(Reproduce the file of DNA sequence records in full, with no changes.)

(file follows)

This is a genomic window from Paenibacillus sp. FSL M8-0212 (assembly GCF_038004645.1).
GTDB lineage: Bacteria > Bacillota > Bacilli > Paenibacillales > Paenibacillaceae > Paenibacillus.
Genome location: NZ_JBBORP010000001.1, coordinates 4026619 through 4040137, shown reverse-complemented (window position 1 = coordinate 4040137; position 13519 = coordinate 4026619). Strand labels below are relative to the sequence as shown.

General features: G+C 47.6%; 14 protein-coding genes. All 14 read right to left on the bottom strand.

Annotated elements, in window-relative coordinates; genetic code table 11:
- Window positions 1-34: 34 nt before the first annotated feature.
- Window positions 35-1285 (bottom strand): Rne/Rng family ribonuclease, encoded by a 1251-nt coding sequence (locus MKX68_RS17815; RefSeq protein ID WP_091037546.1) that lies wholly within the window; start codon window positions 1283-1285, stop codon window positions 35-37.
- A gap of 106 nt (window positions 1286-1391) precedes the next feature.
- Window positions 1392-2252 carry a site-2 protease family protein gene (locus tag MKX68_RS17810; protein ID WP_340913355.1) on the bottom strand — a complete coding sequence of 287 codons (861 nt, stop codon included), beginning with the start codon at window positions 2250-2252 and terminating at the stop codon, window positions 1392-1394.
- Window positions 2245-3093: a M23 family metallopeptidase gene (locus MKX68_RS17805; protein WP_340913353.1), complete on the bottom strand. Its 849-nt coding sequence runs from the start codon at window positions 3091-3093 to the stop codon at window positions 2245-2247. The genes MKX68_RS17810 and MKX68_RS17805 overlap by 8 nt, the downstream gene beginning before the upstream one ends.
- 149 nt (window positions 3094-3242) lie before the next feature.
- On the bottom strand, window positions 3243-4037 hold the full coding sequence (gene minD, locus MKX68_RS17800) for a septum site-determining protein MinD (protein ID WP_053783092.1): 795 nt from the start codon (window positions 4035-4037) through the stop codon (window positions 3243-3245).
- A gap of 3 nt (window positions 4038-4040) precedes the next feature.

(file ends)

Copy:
This is a genomic window from Paenibacillus sp. FSL M8-0212 (assembly GCF_038004645.1).
GTDB lineage: Bacteria > Bacillota > Bacilli > Paenibacillales > Paenibacillaceae > Paenibacillus.
Genome location: NZ_JBBORP010000001.1, coordinates 4026619 through 4040137, shown reverse-complemented (window position 1 = coordinate 4040137; position 13519 = coordinate 4026619). Strand labels below are relative to the sequence as shown.

General features: G+C 47.6%; 14 protein-coding genes. All 14 read right to left on the bottom strand.

Annotated elements, in window-relative coordinates; genetic code table 11:
- Window positions 1-34: 34 nt before the first annotated feature.
- Window positions 35-1285 (bottom strand): Rne/Rng family ribonuclease, encoded by a 1251-nt coding sequence (locus MKX68_RS17815; RefSeq protein ID WP_091037546.1) that lies wholly within the window; start codon window positions 1283-1285, stop codon window positions 35-37.
- A gap of 106 nt (window positions 1286-1391) precedes the next feature.
- Window positions 1392-2252 carry a site-2 protease family protein gene (locus tag MKX68_RS17810; protein ID WP_340913355.1) on the bottom strand — a complete coding sequence of 287 codons (861 nt, stop codon included), beginning with the start codon at window positions 2250-2252 and terminating at the stop codon, window positions 1392-1394.
- Window positions 2245-3093: a M23 family metallopeptidase gene (locus MKX68_RS17805; protein WP_340913353.1), complete on the bottom strand. Its 849-nt coding sequence runs from the start codon at window positions 3091-3093 to the stop codon at window positions 2245-2247. The genes MKX68_RS17810 and MKX68_RS17805 overlap by 8 nt, the downstream gene beginning before the upstream one ends.
- 149 nt (window positions 3094-3242) lie before the next feature.
- On the bottom strand, window positions 3243-4037 hold the full coding sequence (gene minD, locus MKX68_RS17800) for a septum site-determining protein MinD (protein ID WP_053783092.1): 795 nt from the start codon (window positions 4035-4037) through the stop codon (window positions 3243-3245).
- A gap of 3 nt (window positions 4038-4040) precedes the next feature.